Now that we have our new Lady PM in Theresa May and urbane Chancellor of the Exchequer, Philip Hammond (both accurately predicted by my postman) it’s only fair some credit is given to their predecessors. Back in 2010 the Cameron / Osbourne combo. inherited a staggering financial crisis upon a global scale never seen before. Six years later the UK deficit is not yet fixed and the level of government debt is still eye-watering but the UK has the fastest growing economy in the G7. The UK stock market is back up to pre-Brexit levels and international investors and businesses have by and large kept faith in the UK economy. At the push of a button the money could go elsewhere – maybe to the evil empire in Frankfurt – but most has stayed in the UK. Life has been tough for all UK businesses during the last 8 years (tell me about it…) but just think about those basket case Mediterranean economies. I think we can all give ourselves a small slap on the back. It’s a tough act which T&P have to follow. Investor confidence is everything. My economic guru Veejay Singh puts it down to six actions since 2010:
1. Establishing a coalition government – one that actually worked
2. Creating an Office of Budget responsibility so the Chancellor can’t cook the budget figures
3. Giving interest rates and quantitative easing to the Bank of England – free of political control
4. Introducing fixed-term Parliaments so policies have a decent time to take effect
5. Developing the Big Society agenda i.e. encouraging new ways of delivering public services
6. Brexit – freeing the UK to play on the global stage without the constraints of the EU.
For UK business the future is more than interesting. Theresa is clearly intent on establishing the UK as a global trading partner to rival the EU and has scrapped the Dept. of Energy and Climate Change. Instead the new Dept. of Business, Energy and Industrial Strategy will take its place.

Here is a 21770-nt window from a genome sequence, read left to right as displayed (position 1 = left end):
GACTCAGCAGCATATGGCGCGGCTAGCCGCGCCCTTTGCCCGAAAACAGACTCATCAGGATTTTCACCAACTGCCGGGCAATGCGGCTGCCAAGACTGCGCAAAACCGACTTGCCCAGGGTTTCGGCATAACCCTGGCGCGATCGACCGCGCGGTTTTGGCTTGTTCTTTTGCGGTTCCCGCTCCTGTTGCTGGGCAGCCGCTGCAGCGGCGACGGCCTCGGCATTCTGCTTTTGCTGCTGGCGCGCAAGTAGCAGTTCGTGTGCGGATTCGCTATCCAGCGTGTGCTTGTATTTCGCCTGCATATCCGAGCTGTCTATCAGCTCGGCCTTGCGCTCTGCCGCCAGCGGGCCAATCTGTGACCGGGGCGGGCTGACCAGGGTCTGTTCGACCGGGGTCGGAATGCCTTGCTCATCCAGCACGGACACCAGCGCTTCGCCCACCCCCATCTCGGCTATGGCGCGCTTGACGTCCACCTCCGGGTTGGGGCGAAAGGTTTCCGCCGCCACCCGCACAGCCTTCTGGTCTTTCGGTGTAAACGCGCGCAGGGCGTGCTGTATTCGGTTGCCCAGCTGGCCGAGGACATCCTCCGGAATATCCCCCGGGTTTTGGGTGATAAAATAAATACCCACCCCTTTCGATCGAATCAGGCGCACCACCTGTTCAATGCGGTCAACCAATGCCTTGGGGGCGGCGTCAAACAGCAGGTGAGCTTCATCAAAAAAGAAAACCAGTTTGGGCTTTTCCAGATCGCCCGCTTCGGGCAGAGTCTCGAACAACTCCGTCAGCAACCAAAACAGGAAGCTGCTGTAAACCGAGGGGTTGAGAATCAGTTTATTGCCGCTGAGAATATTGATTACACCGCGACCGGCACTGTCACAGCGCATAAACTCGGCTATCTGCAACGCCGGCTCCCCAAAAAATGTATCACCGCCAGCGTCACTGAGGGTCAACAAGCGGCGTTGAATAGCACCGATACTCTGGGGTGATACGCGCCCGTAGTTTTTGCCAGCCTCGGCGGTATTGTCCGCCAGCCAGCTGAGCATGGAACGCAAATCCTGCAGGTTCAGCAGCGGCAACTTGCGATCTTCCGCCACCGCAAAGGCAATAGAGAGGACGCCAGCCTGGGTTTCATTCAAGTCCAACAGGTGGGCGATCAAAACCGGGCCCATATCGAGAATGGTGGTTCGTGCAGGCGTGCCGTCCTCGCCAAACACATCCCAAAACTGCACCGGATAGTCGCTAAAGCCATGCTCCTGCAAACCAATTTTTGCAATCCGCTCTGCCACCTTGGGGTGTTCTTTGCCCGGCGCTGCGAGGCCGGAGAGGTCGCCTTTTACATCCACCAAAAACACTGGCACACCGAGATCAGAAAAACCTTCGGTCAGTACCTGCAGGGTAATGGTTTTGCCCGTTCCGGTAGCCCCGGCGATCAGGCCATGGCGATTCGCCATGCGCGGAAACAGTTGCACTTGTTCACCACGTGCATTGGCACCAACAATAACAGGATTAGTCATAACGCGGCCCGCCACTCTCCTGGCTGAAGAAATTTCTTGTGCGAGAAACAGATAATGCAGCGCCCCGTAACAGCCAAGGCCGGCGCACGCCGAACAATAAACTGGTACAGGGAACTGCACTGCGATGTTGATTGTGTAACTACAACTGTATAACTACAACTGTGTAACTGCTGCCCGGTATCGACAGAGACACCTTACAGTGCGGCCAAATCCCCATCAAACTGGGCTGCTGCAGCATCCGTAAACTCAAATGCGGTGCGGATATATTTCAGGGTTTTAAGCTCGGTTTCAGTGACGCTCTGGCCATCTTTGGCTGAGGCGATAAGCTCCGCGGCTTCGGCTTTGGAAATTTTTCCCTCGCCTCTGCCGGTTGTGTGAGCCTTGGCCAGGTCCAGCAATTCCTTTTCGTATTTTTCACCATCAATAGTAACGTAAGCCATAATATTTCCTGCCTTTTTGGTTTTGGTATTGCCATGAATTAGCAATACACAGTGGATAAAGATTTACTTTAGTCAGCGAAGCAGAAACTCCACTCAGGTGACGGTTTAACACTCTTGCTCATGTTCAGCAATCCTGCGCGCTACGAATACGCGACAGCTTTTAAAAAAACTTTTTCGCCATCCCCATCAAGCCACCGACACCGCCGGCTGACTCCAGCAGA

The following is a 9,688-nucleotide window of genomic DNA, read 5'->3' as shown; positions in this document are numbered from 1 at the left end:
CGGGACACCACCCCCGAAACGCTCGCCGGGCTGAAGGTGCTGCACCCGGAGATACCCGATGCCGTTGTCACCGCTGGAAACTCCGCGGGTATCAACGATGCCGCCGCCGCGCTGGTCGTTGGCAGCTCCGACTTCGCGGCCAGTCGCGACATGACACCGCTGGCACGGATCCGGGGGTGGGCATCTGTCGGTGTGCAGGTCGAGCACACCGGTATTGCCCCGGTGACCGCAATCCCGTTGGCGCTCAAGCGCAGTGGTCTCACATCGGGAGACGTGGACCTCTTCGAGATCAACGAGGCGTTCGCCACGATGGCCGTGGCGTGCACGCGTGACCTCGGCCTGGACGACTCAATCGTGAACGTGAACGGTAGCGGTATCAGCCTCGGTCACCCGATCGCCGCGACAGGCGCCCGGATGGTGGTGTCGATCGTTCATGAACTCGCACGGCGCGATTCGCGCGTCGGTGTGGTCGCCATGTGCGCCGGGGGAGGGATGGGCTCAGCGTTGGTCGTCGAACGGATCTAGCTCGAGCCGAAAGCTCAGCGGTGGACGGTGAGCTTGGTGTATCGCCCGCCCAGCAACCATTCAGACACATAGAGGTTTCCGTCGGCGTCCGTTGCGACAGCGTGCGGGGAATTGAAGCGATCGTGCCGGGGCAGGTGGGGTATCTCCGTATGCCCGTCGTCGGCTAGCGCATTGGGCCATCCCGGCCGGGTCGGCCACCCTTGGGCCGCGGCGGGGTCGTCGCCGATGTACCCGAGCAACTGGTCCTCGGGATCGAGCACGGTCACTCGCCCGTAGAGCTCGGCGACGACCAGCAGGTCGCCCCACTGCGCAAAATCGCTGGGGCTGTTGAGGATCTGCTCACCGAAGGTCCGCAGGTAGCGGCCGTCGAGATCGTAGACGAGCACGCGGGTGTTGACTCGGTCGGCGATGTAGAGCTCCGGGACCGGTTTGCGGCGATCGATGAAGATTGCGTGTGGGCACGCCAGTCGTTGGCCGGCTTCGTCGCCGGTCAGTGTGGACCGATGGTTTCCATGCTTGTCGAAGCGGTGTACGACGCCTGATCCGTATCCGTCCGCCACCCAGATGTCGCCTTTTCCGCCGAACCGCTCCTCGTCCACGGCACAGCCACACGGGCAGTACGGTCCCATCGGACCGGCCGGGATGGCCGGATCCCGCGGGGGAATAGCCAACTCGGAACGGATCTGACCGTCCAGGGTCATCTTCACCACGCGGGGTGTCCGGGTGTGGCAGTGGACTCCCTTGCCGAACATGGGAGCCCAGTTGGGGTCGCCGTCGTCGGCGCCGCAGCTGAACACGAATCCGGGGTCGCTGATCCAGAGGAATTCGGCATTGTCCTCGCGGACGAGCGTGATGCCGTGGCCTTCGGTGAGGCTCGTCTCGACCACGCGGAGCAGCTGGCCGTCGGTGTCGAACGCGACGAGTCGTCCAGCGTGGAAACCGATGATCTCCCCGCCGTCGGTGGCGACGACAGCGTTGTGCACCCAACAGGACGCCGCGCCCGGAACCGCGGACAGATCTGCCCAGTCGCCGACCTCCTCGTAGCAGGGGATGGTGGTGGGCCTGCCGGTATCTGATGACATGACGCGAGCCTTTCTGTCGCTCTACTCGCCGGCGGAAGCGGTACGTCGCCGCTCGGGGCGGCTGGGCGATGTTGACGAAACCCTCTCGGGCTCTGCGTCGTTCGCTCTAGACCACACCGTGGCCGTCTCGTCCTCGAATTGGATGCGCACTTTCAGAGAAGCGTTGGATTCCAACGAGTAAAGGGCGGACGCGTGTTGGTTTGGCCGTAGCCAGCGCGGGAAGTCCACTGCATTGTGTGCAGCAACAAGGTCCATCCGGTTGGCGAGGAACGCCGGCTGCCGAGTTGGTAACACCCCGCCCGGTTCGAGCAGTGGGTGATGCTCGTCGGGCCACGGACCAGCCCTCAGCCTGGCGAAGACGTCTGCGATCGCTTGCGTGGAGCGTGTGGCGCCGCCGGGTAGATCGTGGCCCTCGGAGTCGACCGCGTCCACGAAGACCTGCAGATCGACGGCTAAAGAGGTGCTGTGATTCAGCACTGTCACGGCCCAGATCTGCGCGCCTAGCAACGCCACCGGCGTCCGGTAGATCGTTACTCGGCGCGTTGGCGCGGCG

This has been the cue for lots of handwringing by environmentalists and lifted eyebrows in the gas-guzzling USA (which you’ll remember never ratified agreement to the Kyoto protocol). Former party leadership rival Andrea Leadsom has been made Environment Secretary and she is known to be less than sympathetic to green taxes and subsidies. Hopefully once the UK is clear of Vat requirements imposed by the EU the Chancellor will take on HM Treasury and HMRC with the equally radical intention of replacing VAT with a General Sales Tax. It would save billions. Theresa is a tough cookie though. She has been known as ‘The Ice Maiden;’ because she seems to lack a sense of humour and was quite happy to take on the Police Federation at their annual conference. She does though have a good feeling for popular opinion. She confirmed as much with her appointment of Boris Johnson as the new Foreign Secretary.
The EU (and the Germans in particular) were less than amused. Boris is enormously popular at home thanks to his shambolic image but as ruthless and outspoken as necessary when doing business. You don’t get to be Mayor of London if you’re a fool. His comparison between German ambitions to expand the EU with the Nazi’s ambitions to do the same was not very diplomatic but made its point and expressed the view of many Brexit voters rather nicely.
Frank-Walter Steinmeier, the funloving, laugh-a-minute German foreign minister has branded his counterpart as ‘irresponsible’ and suggested that the UK electorate is now ‘…experiencing a rude awakening after irresponsible politicians lured the country into Brexit, then once the decision was made, bolted without taking responsibility. Instead they went to play cricket”. His comments confirmed a deep misunderstanding of the British. It was the first test against Pakistan at Lords. Talk about waving a red rag in front of a bull. As my father used to say, ‘Never trust a country that doesn’t play cricket’.